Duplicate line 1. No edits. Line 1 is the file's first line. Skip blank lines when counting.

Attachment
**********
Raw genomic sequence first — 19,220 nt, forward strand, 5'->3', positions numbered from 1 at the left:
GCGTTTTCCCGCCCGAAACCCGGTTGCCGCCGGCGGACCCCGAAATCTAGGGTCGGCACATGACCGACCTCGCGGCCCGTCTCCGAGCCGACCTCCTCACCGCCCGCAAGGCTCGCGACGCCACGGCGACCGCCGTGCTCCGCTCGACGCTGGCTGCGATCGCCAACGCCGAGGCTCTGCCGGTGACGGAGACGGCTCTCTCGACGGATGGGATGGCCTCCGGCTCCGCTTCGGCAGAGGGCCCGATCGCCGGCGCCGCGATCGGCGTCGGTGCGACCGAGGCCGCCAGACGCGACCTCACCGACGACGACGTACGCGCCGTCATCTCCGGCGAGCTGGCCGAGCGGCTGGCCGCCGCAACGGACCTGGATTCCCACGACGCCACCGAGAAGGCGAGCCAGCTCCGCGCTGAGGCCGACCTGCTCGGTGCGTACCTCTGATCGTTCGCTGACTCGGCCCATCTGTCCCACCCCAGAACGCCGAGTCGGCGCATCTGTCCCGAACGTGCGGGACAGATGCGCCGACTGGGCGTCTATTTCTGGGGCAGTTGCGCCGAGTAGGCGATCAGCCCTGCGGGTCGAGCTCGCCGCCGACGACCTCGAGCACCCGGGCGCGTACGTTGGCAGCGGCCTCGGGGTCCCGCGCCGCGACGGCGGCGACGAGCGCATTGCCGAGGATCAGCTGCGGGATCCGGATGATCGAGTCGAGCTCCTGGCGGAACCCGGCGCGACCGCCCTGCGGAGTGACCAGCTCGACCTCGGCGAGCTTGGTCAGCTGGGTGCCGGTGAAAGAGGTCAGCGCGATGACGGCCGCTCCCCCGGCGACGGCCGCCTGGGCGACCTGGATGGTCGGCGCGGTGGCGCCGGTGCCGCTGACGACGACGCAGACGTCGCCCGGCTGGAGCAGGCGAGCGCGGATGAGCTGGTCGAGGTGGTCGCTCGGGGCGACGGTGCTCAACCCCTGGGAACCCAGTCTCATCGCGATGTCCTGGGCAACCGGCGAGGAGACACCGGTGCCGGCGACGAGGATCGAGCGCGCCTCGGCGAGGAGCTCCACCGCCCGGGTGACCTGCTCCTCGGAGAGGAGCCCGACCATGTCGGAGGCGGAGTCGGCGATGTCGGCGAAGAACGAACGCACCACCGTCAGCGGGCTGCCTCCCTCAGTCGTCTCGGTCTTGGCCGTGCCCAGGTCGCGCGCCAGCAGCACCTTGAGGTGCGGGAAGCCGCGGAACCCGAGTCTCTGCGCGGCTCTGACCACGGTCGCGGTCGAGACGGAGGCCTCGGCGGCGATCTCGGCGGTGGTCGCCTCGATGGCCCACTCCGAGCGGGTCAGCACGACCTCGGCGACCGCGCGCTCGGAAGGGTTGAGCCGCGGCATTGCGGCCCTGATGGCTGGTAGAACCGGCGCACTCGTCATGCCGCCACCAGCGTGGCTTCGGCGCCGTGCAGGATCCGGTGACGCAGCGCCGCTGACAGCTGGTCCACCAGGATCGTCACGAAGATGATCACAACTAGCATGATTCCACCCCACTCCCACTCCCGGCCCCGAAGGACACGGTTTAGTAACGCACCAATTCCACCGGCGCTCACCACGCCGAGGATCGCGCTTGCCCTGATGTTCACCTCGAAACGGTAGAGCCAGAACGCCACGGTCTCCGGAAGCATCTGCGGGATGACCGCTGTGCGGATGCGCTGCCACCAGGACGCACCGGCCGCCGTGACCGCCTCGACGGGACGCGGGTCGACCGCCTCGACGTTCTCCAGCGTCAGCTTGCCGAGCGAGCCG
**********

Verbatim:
Raw genomic sequence first — 19,220 nt, forward strand, 5'->3', positions numbered from 1 at the left: